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Simple demo of client-side uploads to S3
CoffeeScript Ruby
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Add sample CORS configuration

As suggested in #1
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README.md

S3 Photo Upload Demo

This is a simple demonstration of client-side image uploads to Amazon S3. It simulates the scenario where you have an S3 bucket to which you want your users to be able to upload photos directly, with a reasonable user experience beyond what's used to be possible with a simple form POST and redirect.

Disclaimer I don't claim this is pretty code - it's just a prototype/demo of a few things that are now possible!

The AWS credentials used to upload to S3 are never exposed to the client-side, but the image data never has to be sent to the server. The client-side code makes a request to /sign which takes the requested username and filename, and returns a set of form fields, including a base64-encoded policy and a signature. These values are then used on the client-side when uploading the file.

Live Demo

A demo is, at the time of this writing, available at http://s3-photo-upload-demo.throwawayapp.com/

Server-Side

The server side is very straightforward (all in app.rb). /sign takes a username/filename combination (username is hardcoded to 'demo' atm) and returns some JSON:

{
  "url": "http://my-bucket-name.s3.amazonaws.com/",
  "fields": {
    "AWSAccessKeyId": "AKIAI6C4JGWHT2C5PGLQ",
    "key": "demo/oversize.jpg",
    "policy":"eyJleHBpcmF0aW9uIj[...]",
    "signature":"Q0qlCXilt4dc[...]",
    "Content-Type":"image/jpeg",
    "acl":"public-read"
  }
}

These values tell the client-side where to post to, and what multipart-encoded fields to include in order to make a successful request to S3. I've used the official AWS gem to generate these values for simplicity, but it's not a hard problem to generate the policy and signature on your own if you'd like. The policy looks like gibberish but is just base64-encoded json, so I recommend having a closer look at it to fully understand what's being generated.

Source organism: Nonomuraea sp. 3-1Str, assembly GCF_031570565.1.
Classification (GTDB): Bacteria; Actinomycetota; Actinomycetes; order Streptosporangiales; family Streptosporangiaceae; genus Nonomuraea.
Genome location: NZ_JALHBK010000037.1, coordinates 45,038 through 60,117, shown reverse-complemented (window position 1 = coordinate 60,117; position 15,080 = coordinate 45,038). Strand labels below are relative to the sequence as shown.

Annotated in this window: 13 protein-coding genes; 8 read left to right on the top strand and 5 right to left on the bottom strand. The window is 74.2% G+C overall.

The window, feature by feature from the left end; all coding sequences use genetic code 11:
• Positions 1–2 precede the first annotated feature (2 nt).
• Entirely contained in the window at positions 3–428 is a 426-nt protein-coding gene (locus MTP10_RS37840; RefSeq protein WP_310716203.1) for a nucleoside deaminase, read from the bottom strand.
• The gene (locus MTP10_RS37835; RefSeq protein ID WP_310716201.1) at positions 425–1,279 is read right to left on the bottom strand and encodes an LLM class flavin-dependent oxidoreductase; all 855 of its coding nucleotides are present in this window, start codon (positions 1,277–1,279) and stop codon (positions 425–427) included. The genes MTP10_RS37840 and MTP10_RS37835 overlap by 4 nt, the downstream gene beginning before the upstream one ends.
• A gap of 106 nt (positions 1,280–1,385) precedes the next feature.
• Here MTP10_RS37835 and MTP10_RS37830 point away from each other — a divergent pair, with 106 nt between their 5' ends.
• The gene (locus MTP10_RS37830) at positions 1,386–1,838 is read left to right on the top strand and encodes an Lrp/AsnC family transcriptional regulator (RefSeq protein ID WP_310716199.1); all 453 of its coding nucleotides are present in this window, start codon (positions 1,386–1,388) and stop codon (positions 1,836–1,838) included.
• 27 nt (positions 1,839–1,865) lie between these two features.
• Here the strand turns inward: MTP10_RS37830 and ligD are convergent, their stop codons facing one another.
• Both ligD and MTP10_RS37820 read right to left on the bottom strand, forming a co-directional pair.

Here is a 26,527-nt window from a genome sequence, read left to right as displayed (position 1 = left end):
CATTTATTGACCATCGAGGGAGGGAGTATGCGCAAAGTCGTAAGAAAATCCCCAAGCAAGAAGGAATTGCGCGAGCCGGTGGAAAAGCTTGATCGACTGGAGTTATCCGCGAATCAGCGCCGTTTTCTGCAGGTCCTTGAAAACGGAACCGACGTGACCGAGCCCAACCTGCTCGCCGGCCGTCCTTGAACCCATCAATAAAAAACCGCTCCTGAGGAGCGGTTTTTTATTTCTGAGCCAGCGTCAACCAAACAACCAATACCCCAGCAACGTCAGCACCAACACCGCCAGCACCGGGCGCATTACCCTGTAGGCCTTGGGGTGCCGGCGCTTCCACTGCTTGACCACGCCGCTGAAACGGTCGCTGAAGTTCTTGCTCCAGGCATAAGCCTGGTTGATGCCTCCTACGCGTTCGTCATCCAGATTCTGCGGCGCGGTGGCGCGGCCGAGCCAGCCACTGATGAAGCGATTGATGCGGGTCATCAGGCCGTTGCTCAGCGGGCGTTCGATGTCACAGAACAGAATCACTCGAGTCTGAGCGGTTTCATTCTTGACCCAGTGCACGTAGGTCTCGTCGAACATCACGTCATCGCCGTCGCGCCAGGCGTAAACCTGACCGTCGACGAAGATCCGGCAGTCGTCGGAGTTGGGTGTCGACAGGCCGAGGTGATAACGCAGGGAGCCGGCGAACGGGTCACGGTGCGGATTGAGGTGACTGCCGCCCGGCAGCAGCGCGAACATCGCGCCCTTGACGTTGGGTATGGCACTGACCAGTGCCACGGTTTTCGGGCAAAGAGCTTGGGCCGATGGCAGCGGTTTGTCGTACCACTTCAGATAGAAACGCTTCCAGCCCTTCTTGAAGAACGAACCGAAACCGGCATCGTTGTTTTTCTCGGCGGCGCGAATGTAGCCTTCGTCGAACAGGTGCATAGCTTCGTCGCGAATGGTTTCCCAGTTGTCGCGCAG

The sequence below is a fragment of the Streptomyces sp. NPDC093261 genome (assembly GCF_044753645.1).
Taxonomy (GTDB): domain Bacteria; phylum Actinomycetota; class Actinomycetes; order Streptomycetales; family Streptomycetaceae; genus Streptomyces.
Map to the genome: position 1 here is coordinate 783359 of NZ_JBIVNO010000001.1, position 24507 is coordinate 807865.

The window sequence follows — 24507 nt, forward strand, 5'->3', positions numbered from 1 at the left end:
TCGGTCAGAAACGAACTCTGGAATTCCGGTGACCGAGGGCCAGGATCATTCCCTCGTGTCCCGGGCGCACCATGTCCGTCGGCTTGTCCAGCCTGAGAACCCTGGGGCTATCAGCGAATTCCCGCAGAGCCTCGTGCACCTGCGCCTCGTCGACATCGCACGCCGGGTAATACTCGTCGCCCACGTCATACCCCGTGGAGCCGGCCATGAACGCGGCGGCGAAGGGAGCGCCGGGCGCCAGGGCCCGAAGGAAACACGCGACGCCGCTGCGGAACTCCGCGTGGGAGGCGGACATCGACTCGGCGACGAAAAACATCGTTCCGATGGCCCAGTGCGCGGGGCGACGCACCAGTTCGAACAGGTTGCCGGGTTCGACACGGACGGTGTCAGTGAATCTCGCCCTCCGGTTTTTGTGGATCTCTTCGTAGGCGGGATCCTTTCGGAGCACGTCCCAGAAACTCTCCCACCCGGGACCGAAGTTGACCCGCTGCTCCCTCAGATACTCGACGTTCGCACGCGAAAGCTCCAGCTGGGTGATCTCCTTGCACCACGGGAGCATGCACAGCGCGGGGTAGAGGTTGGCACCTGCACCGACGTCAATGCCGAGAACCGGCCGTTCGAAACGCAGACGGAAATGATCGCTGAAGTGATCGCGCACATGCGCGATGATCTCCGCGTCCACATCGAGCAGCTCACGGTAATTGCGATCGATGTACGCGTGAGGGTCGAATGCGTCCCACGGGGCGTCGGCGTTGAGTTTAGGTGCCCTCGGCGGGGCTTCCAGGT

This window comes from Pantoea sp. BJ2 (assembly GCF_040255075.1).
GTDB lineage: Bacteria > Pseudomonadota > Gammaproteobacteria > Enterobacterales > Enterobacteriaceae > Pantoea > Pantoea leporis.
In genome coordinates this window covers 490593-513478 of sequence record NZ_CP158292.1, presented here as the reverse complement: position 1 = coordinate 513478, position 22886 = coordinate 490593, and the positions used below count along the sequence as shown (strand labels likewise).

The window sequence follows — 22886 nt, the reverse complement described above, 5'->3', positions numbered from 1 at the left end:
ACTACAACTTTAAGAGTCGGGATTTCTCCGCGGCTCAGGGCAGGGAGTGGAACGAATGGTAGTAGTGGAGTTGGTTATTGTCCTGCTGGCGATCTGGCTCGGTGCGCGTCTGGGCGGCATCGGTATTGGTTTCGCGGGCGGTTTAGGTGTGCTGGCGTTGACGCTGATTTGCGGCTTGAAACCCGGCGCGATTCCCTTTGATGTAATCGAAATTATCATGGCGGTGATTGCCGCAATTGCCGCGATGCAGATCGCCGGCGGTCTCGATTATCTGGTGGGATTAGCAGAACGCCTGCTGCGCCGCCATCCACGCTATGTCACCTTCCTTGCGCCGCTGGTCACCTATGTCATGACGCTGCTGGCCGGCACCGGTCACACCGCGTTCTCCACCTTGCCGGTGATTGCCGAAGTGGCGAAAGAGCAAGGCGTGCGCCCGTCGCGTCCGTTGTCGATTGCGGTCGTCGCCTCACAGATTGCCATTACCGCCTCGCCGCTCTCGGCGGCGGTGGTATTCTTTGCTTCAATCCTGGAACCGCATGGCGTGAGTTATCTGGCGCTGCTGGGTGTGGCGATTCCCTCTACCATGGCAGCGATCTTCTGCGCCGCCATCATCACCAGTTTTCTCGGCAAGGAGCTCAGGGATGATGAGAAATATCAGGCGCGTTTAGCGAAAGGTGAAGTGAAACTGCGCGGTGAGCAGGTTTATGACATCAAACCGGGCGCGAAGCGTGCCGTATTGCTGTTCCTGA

Client-side

All of the client-side code is in s3-upload.coffee (which generates public/s3-upload.js). It's written to be very procedural, keeping the interesting bits together. Unless you're writing something trivial, I wouldn't use this code as-is in a real application: it's just a demonstration.

S3 CORS Configuration

This requires CORS to be configured on your S3 bucket. For the demo, I used the following, including an entry that allows requests from both my local dev environment and the demo app server:

<?xml version="1.0" encoding="UTF-8"?>
<CORSConfiguration xmlns="http://s3.amazonaws.com/doc/2006-03-01/">
    <CORSRule>
        <AllowedOrigin>http://s3-photo-upload-demo.throwawayapp.com</AllowedOrigin>
        <AllowedOrigin>http://localhost:3000</AllowedOrigin>
        <AllowedMethod>POST</AllowedMethod>
        <MaxAgeSeconds>3000</MaxAgeSeconds>
        <AllowedHeader>*</AllowedHeader>
    </CORSRule>
</CORSConfiguration>

Hacking

The easiest way to get this running locally:

cp dot-env.example .env
vim .env
# Start the server
foreman start -p 3000

Now navigate to http://localhost:3000/ and you should be set to play.

If you're changing the coffeescript, make sure you run rake assets:compile afterwards to generate the javascript. This will become annoying if you're making serious changes, in which case I'd recommend setting up Guard or using the official coffeescript compiler's -w flag to continuously recompile it.

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